Many traditions are associated with "tying the knot." But did you know that one of the latest nuptial trends has to do with nature?
Weddings have evolved from the original family-centered small event at home to elaborate productions with a hefty price tag. The average cost of a wedding in the United States has risen to around $32,600—but there's one more cost to all the expense.
Big events with lots of people, like weddings, can take a toll on the environment when you factor in guest travel, waste from food and floral arrangements, energy used to light the ceremony, and even how the diamonds in the rings were mined. Larger weddings and destination weddings where many guests are flying in can rack up nearly 500 tons of carbon dioxide in travel and hotel emissions alone.
While large weddings are still popular, there is a growing trend to bring back those simpler days, which means reducing the price as well as our environmental impact. If all this has doubled your wedding anxiety, consider these three questions when making decisions about your ceremony and reception—because an earth-friendly wedding can save green in more way than one!
Where is this coming from?
"This" can be anything from food, to favors, to guests. The closer everything and everyone is to your venue, the less energy will be spent in automotive and airplane exhaust emissions. Consider venues close to as many guests as possible, and ask them to carpool—or suggest the bus, walking or biking, depending on the location and available transportation.
Locally sourced catering options also cut down on your wedding's carbon footprint. Reducing distance cuts down exhaust emissions, but it also saves on packaging and refrigeration needed to keep your food fresh. In-season fruits, veggies and locally raised meats are at the heart of the farm-to-table movement, and you'll know exactly where your meal came from. Small farms also rely less on chemical pesticides and other pollutants in their production.
Where your favors, decorations and rings come from is also important. Part of the green movement includes using products that are ethically produced. While it might be difficult to track down the farm where the cocoa beans were harvested from for your chocolate cake, consider the working conditions of the people helping make your special day perfect. Consider lab-created or no-conflict diamonds for your rings and favors produced locally, like jam or honey from an area farm.
Can we do more with less?
Less is more when it comes to green weddings and registries. Everything has an environmental impact, so using less reduces waste and emissions. When creating your registry, for example, consider how essential each item is, as well as its environmental impact. Depending on your and your partner's needs, you could forgo the registry and ask guests to donate to sustainability projects and organizations in your honor.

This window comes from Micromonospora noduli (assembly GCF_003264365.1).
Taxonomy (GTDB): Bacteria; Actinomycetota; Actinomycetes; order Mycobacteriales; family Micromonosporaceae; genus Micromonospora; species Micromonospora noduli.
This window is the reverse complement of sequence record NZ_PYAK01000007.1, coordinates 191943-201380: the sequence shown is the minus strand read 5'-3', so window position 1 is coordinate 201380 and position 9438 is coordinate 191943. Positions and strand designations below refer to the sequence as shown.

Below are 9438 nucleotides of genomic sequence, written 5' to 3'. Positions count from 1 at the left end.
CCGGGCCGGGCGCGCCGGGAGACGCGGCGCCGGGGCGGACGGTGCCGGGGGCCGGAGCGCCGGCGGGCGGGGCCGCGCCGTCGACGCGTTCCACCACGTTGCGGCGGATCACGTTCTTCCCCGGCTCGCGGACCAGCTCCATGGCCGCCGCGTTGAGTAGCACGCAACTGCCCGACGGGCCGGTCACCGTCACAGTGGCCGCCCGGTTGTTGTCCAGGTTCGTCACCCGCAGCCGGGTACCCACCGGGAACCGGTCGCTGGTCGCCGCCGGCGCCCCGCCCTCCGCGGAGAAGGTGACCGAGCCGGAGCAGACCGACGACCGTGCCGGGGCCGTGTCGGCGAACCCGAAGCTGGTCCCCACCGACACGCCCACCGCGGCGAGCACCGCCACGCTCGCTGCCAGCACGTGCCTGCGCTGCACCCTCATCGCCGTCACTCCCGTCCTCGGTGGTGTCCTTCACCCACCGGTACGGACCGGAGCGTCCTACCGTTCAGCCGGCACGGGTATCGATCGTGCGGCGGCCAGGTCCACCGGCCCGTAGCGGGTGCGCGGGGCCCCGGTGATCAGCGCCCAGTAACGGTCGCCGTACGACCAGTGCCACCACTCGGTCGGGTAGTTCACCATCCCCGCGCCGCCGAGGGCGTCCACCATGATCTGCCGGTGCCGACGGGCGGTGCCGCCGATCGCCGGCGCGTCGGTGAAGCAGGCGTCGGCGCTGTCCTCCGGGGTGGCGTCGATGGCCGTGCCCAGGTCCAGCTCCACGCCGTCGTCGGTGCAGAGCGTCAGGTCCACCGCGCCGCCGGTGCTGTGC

Can this be reused?
From leftover food to fresh-cut flowers and paper tablecloths, weddings produce a lot of waste. While food waste is difficult to control, opting for potted floral arrangements, cloth linens, and glassware over paper or plastic will help reduce waste. Potted plants can be given away if you don't want to—or can't—take them home. Centerpieces and decor don't have to be living, either. Take this as an opportunity to use books, stones or candles that you already own or that can be used to decorate a new home.
A more sentimental option to help reduce waste is re-wearing a dress. Tailor your mom's, grandma's, sister's—anyone's, really—to suit your style and have the perfect something old. Shop consignment and vintage stores instead of purchasing a brand-new dress ... or you can even rent your gown. If you do want to buy your own dress, look into sustainably produced material like cotton, silk or hemp. And you can always sell, loan or donate your brand-new dress after the big day.
The Perfect Place to Stay Local
West Michigan offers many eco-conscious places to host your wedding and reception. Staying local is one key to a green wedding, and several area venues share green values.
While outdoor ceremonies reduce electricity used for lighting and central air or heat, they're not for everyone. Consider a LEED-certified building for your ceremony and reception, like the Grand Rapids Art Museum or the new Mary Jane Dockeray Visitor Center at Blandford Nature Center. These buildings make the best use of natural lighting with plenty of large windows, operate with energy-efficient appliances, and are constructed at least in part by reclaimed or recycled material.
For an even more natural setting, consider holding your wedding at a park. Ottawa County's Pine Bend Park features the Weaver House, a restored 1901 farmhouse complete with a small amphitheater and garden area that is perfect for an outdoor ceremony. Fernwood Botanical Garden and Nature Preserve in Niles has an assortment of venues for a wedding of any size. The gardens are unique in every season, and guests may be inspired to cultivate their own green thumb after visiting Fernwood!
Whether you incorporate environmentally conscious decisions into your traditional wedding or choose to go out on a limb and immerse yourself in nature, there are plenty of ways to have a green wedding!
Written by Kate Meyer and Emily Neier. Meyer is the Executive Director of the Kent County Parks Foundation, the nonprofit support organization that helps expand and enhance parks and trails in Kent County. She is a self-proclaimed "nature nerd" and loves inspiring people to get outdoors, regardless of their abilities or experience. Neier is a writer, geologist and nature blogger for the Kent County Parks Foundation.
Photo courtesy of Tifani Lyn Photography/www.tifanilyn.com